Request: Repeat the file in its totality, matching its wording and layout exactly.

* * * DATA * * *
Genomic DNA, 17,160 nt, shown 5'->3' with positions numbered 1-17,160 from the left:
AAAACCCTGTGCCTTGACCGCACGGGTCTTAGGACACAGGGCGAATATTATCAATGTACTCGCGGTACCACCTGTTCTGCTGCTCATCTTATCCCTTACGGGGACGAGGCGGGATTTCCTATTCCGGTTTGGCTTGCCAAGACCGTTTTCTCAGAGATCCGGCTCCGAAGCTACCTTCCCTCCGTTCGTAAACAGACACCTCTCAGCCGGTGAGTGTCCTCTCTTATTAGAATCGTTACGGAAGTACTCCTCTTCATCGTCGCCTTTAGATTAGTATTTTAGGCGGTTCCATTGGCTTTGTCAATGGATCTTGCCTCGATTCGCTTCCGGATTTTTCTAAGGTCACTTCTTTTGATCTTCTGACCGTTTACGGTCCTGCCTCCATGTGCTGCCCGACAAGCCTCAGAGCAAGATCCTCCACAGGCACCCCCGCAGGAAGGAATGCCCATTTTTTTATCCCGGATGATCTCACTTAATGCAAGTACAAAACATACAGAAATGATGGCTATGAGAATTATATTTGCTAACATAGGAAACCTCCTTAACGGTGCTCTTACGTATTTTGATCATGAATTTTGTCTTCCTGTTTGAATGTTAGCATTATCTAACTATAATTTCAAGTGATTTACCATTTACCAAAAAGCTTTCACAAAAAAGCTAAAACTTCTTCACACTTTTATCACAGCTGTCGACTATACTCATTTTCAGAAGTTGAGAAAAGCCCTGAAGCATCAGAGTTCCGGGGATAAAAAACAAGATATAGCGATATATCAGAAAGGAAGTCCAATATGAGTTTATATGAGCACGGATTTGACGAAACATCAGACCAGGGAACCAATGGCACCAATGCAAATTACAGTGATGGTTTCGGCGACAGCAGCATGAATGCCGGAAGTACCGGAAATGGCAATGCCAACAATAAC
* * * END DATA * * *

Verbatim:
Genomic DNA, 17,160 nt, shown 5'->3' with positions numbered 1-17,160 from the left:
AAAACCCTGTGCCTTGACCGCACGGGTCTTAGGACACAGGGCGAATATTATCAATGTACTCGCGGTACCACCTGTTCTGCTGCTCATCTTATCCCTTACGGGGACGAGGCGGGATTTCCTATTCCGGTTTGGCTTGCCAAGACCGTTTTCTCAGAGATCCGGCTCCGAAGCTACCTTCCCTCCGTTCGTAAACAGACACCTCTCAGCCGGTGAGTGTCCTCTCTTATTAGAATCGTTACGGAAGTACTCCTCTTCATCGTCGCCTTTAGATTAGTATTTTAGGCGGTTCCATTGGCTTTGTCAATGGATCTTGCCTCGATTCGCTTCCGGATTTTTCTAAGGTCACTTCTTTTGATCTTCTGACCGTTTACGGTCCTGCCTCCATGTGCTGCCCGACAAGCCTCAGAGCAAGATCCTCCACAGGCACCCCCGCAGGAAGGAATGCCCATTTTTTTATCCCGGATGATCTCACTTAATGCAAGTACAAAACATACAGAAATGATGGCTATGAGAATTATATTTGCTAACATAGGAAACCTCCTTAACGGTGCTCTTACGTATTTTGATCATGAATTTTGTCTTCCTGTTTGAATGTTAGCATTATCTAACTATAATTTCAAGTGATTTACCATTTACCAAAAAGCTTTCACAAAAAAGCTAAAACTTCTTCACACTTTTATCACAGCTGTCGACTATACTCATTTTCAGAAGTTGAGAAAAGCCCTGAAGCATCAGAGTTCCGGGGATAAAAAACAAGATATAGCGATATATCAGAAAGGAAGTCCAATATGAGTTTATATGAGCACGGATTTGACGAAACATCAGACCAGGGAACCAATGGCACCAATGCAAATTACAGTGATGGTTTCGGCGACAGCAGCATGAATGCCGGAAGTACCGGAAATGGCAATGCCAACAATAAC